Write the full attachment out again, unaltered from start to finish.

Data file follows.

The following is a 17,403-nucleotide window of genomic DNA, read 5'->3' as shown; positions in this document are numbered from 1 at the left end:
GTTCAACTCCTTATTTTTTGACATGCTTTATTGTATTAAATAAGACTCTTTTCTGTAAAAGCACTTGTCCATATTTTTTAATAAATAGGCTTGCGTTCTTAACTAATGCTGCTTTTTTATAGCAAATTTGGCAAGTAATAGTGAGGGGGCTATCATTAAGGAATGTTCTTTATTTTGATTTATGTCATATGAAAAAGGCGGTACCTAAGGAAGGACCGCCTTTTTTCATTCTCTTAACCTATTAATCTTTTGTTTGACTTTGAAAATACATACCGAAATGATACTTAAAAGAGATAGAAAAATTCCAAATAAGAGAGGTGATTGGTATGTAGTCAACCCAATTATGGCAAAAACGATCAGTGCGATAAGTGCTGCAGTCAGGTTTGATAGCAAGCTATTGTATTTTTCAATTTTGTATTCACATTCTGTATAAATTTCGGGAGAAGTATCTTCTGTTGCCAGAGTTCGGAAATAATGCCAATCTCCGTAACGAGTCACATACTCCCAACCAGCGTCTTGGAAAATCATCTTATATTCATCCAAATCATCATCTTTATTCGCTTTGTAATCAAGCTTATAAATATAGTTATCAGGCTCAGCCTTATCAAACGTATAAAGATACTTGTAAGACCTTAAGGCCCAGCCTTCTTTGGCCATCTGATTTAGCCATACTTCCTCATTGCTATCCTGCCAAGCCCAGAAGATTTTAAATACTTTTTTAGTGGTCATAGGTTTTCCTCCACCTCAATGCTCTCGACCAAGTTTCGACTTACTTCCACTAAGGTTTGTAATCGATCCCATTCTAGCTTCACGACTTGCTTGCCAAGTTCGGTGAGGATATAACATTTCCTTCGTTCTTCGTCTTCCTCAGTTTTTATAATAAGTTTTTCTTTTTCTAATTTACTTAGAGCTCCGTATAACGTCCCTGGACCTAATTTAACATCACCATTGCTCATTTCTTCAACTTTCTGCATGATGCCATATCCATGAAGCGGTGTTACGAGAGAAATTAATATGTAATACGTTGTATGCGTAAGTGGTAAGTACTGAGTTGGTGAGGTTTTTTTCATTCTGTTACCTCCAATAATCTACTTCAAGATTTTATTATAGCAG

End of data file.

The following is a 17,403-nucleotide window of genomic DNA, read 5'->3' as shown; positions in this document are numbered from 1 at the left end:
GTTCAACTCCTTATTTTTTGACATGCTTTATTGTATTAAATAAGACTCTTTTCTGTAAAAGCACTTGTCCATATTTTTTAATAAATAGGCTTGCGTTCTTAACTAATGCTGCTTTTTTATAGCAAATTTGGCAAGTAATAGTGAGGGGGCTATCATTAAGGAATGTTCTTTATTTTGATTTATGTCATATGAAAAAGGCGGTACCTAAGGAAGGACCGCCTTTTTTCATTCTCTTAACCTATTAATCTTTTGTTTGACTTTGAAAATACATACCGAAATGATACTTAAAAGAGATAGAAAAATTCCAAATAAGAGAGGTGATTGGTATGTAGTCAACCCAATTATGGCAAAAACGATCAGTGCGATAAGTGCTGCAGTCAGGTTTGATAGCAAGCTATTGTATTTTTCAATTTTGTATTCACATTCTGTATAAATTTCGGGAGAAGTATCTTCTGTTGCCAGAGTTCGGAAATAATGCCAATCTCCGTAACGAGTCACATACTCCCAACCAGCGTCTTGGAAAATCATCTTATATTCATCCAAATCATCATCTTTATTCGCTTTGTAATCAAGCTTATAAATATAGTTATCAGGCTCAGCCTTATCAAACGTATAAAGATACTTGTAAGACCTTAAGGCCCAGCCTTCTTTGGCCATCTGATTTAGCCATACTTCCTCATTGCTATCCTGCCAAGCCCAGAAGATTTTAAATACTTTTTTAGTGGTCATAGGTTTTCCTCCACCTCAATGCTCTCGACCAAGTTTCGACTTACTTCCACTAAGGTTTGTAATCGATCCCATTCTAGCTTCACGACTTGCTTGCCAAGTTCGGTGAGGATATAACATTTCCTTCGTTCTTCGTCTTCCTCAGTTTTTATAATAAGTTTTTCTTTTTCTAATTTACTTAGAGCTCCGTATAACGTCCCTGGACCTAATTTAACATCACCATTGCTCATTTCTTCAACTTTCTGCATGATGCCATATCCATGAAGCGGTGTTACGAGAGAAATTAATATGTAATACGTTGTATGCGTAAGTGGTAAGTACTGAGTTGGTGAGGTTTTTTTCATTCTGTTACCTCCAATAATCTACTTCAAGATTTTATTATAGCAG